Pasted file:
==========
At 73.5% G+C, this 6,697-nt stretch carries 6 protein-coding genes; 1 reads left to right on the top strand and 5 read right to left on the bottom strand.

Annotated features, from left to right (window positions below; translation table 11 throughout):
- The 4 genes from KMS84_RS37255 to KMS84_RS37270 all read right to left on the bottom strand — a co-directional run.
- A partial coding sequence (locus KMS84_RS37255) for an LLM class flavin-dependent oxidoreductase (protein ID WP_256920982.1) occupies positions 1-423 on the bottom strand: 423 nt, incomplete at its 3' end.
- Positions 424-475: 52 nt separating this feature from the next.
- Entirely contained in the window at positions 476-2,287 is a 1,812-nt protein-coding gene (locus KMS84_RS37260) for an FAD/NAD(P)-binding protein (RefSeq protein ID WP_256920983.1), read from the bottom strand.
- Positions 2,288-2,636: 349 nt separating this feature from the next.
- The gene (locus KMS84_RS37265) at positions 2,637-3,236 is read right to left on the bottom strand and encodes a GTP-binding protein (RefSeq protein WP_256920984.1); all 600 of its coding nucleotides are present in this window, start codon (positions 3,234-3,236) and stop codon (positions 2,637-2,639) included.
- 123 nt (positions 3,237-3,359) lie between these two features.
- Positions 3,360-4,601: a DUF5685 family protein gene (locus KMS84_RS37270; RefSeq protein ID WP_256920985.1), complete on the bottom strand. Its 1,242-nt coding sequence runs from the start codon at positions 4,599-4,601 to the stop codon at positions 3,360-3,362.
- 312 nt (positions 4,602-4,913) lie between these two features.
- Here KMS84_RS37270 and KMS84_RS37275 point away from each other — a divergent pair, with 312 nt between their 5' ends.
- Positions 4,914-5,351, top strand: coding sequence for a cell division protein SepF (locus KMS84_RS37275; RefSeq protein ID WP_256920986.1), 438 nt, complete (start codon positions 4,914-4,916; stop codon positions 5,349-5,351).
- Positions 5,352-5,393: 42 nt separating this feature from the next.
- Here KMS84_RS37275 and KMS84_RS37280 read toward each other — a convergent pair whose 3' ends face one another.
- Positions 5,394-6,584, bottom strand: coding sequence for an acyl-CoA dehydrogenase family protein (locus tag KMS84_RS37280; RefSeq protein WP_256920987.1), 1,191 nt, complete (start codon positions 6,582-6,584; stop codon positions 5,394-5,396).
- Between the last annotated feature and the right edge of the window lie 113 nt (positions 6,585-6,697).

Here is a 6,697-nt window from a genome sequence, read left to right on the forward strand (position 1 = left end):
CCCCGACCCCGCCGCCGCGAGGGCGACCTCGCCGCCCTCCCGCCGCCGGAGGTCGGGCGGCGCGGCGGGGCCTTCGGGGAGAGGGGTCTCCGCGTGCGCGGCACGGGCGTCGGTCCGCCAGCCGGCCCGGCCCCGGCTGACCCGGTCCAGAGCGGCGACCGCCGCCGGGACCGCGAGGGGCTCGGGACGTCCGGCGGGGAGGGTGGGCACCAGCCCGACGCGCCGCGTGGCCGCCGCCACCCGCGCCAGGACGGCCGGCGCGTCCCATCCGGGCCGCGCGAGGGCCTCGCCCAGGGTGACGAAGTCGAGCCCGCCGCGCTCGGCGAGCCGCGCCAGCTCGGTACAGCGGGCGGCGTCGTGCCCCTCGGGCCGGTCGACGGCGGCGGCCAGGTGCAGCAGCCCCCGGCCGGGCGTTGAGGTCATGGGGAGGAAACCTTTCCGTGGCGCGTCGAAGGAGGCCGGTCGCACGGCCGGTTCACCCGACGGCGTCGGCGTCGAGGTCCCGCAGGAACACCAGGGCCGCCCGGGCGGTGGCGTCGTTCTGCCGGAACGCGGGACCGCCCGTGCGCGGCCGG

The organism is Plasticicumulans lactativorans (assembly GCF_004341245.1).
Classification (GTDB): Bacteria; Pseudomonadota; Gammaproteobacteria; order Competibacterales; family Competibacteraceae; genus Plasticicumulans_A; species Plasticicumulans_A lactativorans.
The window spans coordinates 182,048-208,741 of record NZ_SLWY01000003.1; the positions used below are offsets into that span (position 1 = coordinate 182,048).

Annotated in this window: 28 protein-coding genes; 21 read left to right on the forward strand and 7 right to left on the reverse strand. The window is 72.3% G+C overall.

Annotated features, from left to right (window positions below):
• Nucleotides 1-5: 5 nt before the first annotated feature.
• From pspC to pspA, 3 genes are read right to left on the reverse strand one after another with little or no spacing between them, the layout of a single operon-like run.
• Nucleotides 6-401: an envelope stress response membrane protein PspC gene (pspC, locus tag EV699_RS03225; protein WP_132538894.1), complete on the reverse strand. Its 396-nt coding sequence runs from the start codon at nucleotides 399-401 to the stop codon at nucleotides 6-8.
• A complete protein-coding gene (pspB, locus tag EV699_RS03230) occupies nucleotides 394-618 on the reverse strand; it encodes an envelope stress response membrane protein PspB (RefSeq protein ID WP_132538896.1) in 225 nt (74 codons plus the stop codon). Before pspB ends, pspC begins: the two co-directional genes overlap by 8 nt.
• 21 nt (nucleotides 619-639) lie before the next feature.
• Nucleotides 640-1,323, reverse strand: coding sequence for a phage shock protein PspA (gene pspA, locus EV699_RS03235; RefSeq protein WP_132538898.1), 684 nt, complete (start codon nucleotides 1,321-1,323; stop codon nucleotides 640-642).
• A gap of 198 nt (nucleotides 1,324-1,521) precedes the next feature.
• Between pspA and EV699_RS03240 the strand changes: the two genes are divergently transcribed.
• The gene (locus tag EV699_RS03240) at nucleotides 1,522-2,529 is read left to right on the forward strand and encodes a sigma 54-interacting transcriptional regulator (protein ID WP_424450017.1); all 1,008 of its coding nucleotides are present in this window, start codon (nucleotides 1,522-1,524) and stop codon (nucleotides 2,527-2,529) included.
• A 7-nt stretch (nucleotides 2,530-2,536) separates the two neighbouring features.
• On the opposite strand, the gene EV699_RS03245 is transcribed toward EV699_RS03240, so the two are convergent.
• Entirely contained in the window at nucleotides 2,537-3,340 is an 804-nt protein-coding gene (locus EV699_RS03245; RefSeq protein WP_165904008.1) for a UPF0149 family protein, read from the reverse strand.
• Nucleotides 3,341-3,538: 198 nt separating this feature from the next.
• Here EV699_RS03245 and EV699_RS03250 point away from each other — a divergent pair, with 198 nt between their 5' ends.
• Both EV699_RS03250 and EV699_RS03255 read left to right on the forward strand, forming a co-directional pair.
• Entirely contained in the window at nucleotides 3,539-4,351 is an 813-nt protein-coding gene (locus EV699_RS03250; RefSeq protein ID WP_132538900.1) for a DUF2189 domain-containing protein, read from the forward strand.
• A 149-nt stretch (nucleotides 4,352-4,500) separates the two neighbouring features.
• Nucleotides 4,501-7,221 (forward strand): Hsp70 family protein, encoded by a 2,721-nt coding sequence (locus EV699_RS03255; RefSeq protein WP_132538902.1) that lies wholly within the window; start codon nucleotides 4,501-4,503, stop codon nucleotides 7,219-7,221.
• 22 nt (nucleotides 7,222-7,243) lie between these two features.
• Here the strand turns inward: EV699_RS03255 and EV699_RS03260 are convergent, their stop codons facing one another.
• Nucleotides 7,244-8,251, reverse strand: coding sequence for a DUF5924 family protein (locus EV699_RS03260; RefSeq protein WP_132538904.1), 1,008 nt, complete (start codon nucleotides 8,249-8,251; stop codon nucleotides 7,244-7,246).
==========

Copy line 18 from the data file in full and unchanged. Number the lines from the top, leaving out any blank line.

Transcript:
Here is a 6,697-nt window from a genome sequence, read left to right on the forward strand (position 1 = left end):